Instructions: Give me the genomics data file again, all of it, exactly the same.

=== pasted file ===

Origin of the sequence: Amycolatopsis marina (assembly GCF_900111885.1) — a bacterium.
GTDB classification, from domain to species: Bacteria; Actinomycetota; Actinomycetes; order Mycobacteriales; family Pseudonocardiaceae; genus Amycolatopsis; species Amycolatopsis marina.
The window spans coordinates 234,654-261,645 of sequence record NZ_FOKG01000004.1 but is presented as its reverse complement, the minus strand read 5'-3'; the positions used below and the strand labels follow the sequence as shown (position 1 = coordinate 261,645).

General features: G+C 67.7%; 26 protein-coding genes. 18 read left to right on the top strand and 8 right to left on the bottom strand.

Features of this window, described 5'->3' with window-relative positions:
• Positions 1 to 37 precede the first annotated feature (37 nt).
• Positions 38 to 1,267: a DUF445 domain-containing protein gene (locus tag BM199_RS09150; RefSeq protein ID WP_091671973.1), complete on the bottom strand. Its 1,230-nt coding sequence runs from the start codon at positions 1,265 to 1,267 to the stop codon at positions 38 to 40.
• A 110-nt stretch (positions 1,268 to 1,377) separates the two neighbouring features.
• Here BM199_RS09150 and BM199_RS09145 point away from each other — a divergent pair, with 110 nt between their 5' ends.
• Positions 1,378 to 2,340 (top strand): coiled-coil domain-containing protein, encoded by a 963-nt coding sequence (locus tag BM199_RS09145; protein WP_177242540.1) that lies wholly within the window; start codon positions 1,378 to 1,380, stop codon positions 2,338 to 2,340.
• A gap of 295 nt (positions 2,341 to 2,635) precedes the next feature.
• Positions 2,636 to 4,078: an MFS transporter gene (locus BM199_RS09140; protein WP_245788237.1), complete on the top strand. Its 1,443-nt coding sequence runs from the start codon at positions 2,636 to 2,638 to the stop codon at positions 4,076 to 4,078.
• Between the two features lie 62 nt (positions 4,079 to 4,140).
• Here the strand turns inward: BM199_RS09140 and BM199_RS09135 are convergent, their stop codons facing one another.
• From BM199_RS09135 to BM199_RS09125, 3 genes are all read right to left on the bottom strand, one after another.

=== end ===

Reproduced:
Origin of the sequence: Amycolatopsis marina (assembly GCF_900111885.1) — a bacterium.
GTDB classification, from domain to species: Bacteria; Actinomycetota; Actinomycetes; order Mycobacteriales; family Pseudonocardiaceae; genus Amycolatopsis; species Amycolatopsis marina.
The window spans coordinates 234,654-261,645 of sequence record NZ_FOKG01000004.1 but is presented as its reverse complement, the minus strand read 5'-3'; the positions used below and the strand labels follow the sequence as shown (position 1 = coordinate 261,645).

General features: G+C 67.7%; 26 protein-coding genes. 18 read left to right on the top strand and 8 right to left on the bottom strand.

Features of this window, described 5'->3' with window-relative positions:
• Positions 1 to 37 precede the first annotated feature (37 nt).
• Positions 38 to 1,267: a DUF445 domain-containing protein gene (locus tag BM199_RS09150; RefSeq protein ID WP_091671973.1), complete on the bottom strand. Its 1,230-nt coding sequence runs from the start codon at positions 1,265 to 1,267 to the stop codon at positions 38 to 40.
• A 110-nt stretch (positions 1,268 to 1,377) separates the two neighbouring features.
• Here BM199_RS09150 and BM199_RS09145 point away from each other — a divergent pair, with 110 nt between their 5' ends.
• Positions 1,378 to 2,340 (top strand): coiled-coil domain-containing protein, encoded by a 963-nt coding sequence (locus tag BM199_RS09145; protein WP_177242540.1) that lies wholly within the window; start codon positions 1,378 to 1,380, stop codon positions 2,338 to 2,340.
• A gap of 295 nt (positions 2,341 to 2,635) precedes the next feature.
• Positions 2,636 to 4,078: an MFS transporter gene (locus BM199_RS09140; protein WP_245788237.1), complete on the top strand. Its 1,443-nt coding sequence runs from the start codon at positions 2,636 to 2,638 to the stop codon at positions 4,076 to 4,078.
• Between the two features lie 62 nt (positions 4,079 to 4,140).
• Here the strand turns inward: BM199_RS09140 and BM199_RS09135 are convergent, their stop codons facing one another.
• From BM199_RS09135 to BM199_RS09125, 3 genes are all read right to left on the bottom strand, one after another.